Restored Pearse home officially opened
BY MARTIN SPAIN
The Ireland Institute proudly opened the doors of the restored Dublin family home of Padraig and Willie Pearse last Friday, 14 July. Padraig Pearse, the executed leader of the 1916 Rising, was born in the basement of Number 27 Pearse Street, which in the late 19th century, then Number 27 Great Brunswick Street, housed the Pearse family's stone sculpting business.
The Ireland Institute was set up in 1996 to provide ``an active intellectual environment for the study, discussion and promotion of Irish republican thought through historical and cultural research''. A focus for that work will be this house, famous not for its architecture but for its historical importance as the birthplace of the first President of the Irish Republic. It will be the organisation's official headquarters when building work is completed. The house came on the market in 1996 in a terrible state of disrepair. It was purchased by the Institute through the generosity of Hugo Flinn and funding was received to start restoration, a difficult job.
The building, crammed with invited guests, was officially opened by Taoiseach Bertie Ahern. Also in attendance and providing a direct link to the Pearses was Deirdre O'Reilly. Padraig Pearse's mother, Margaret, was Deirdre's godmother, and the now elderly O'Reilly recalled the late Mrs Pearse (who died in 1932, when Deirdre was nine) with great affection. She recalled how she was a sickly child and Mrs Pearse, ``a lovely woman'', used to bring her presents, like boxed chocolate dolls wrapped in straw.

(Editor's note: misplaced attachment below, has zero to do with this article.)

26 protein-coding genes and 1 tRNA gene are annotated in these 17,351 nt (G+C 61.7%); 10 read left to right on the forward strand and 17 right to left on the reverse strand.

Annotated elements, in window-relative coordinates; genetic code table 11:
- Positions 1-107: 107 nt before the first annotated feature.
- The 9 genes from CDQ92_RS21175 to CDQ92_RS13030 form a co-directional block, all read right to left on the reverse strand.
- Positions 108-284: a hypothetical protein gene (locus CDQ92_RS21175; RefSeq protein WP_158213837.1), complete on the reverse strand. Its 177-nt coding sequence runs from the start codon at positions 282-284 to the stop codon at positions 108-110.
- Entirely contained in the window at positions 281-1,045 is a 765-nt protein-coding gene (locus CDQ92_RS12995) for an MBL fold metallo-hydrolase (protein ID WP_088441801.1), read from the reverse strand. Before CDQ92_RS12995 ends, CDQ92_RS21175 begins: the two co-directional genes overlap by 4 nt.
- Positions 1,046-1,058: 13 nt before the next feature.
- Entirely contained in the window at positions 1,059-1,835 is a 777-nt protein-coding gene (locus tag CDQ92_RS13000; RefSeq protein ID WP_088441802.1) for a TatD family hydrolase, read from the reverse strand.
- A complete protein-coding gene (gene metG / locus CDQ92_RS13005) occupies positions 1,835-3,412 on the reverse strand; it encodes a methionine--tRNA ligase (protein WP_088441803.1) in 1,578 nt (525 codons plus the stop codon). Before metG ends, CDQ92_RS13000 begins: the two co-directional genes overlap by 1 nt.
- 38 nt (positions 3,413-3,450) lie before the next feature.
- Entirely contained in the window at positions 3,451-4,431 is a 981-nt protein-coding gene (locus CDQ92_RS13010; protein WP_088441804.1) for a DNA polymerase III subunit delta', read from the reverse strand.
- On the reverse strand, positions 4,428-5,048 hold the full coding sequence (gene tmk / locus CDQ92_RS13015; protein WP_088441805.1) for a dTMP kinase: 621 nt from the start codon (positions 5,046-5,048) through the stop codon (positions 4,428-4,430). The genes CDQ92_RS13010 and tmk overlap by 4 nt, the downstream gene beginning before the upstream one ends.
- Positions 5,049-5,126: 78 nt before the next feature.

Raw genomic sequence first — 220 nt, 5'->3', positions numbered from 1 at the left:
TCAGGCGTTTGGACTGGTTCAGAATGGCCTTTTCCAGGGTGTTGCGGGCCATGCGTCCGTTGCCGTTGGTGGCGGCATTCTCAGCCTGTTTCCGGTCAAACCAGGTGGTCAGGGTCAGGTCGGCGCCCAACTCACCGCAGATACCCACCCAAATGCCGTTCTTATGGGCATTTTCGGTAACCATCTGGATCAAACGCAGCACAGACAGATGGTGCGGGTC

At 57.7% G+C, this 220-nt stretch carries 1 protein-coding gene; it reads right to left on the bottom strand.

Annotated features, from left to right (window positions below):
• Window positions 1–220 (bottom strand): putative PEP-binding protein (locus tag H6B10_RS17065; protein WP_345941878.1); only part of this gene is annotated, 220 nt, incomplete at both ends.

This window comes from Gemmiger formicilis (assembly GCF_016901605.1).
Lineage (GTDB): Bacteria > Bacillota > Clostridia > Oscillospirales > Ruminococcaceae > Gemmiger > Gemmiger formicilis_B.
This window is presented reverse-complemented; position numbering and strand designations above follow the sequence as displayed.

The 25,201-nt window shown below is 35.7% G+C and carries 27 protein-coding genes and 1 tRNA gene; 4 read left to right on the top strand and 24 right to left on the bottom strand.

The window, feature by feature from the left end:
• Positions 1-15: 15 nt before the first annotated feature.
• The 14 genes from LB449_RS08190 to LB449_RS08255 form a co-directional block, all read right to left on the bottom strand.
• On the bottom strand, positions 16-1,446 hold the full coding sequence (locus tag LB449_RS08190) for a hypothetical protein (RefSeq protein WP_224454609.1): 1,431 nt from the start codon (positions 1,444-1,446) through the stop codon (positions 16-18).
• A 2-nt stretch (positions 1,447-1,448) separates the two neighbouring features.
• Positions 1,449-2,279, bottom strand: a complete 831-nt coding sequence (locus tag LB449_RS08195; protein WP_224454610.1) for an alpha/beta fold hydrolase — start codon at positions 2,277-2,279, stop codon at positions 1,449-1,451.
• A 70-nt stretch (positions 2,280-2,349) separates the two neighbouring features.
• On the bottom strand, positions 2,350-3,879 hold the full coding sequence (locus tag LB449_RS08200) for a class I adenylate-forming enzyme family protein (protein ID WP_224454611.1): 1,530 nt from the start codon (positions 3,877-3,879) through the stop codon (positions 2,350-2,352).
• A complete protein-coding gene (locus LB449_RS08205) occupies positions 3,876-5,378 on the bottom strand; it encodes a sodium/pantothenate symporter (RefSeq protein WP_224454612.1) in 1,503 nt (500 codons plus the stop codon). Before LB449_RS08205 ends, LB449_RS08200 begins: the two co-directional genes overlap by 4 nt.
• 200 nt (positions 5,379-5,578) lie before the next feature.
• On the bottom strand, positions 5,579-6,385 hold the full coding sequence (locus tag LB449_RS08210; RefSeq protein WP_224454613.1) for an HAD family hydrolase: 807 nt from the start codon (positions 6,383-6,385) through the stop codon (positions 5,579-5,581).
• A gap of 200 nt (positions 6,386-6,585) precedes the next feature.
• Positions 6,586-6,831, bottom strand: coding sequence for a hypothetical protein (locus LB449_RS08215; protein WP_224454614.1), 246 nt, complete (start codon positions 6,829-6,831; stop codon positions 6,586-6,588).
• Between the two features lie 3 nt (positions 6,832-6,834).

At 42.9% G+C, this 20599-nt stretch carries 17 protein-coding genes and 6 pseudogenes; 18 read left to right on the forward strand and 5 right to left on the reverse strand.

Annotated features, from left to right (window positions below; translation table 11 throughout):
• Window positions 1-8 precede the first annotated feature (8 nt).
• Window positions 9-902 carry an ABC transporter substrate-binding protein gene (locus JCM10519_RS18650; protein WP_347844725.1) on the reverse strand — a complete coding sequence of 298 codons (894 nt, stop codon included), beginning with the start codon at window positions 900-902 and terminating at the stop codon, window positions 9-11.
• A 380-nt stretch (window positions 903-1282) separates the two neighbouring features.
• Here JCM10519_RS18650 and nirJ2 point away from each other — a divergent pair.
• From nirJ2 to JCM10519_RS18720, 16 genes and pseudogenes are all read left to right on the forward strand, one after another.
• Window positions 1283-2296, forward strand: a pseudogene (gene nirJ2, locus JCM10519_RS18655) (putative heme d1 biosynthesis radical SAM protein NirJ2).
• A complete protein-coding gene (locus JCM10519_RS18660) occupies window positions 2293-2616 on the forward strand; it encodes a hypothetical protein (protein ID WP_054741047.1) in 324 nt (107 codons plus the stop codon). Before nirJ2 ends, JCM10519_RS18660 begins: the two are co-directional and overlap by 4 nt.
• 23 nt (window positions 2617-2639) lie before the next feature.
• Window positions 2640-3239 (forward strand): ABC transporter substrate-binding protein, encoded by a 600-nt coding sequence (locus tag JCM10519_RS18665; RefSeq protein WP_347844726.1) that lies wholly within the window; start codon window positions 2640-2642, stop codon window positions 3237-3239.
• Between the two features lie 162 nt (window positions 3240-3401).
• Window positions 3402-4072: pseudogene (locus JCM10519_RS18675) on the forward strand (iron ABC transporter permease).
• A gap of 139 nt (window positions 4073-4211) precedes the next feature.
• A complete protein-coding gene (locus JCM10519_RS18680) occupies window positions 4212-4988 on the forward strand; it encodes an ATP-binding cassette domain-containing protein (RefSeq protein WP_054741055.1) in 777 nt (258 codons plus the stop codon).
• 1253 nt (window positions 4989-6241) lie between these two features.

Ireland Institute President Declan Kiberd discussed Pearse's many and varied achievements in terms of literature, education and of course, revolution. The Pearses, he said, were ``doers, not dreamers''.
The Institute has recently published the first issue of The Republic, a journal of contemporary and historical debate, featuring essays from Theo Dorgan, Mary Cullen, Liam O'Dowd and Kevin McCorry, among others. Copies are available from the Sinn Féin Siopa, 44 Parnell Square, priced £5.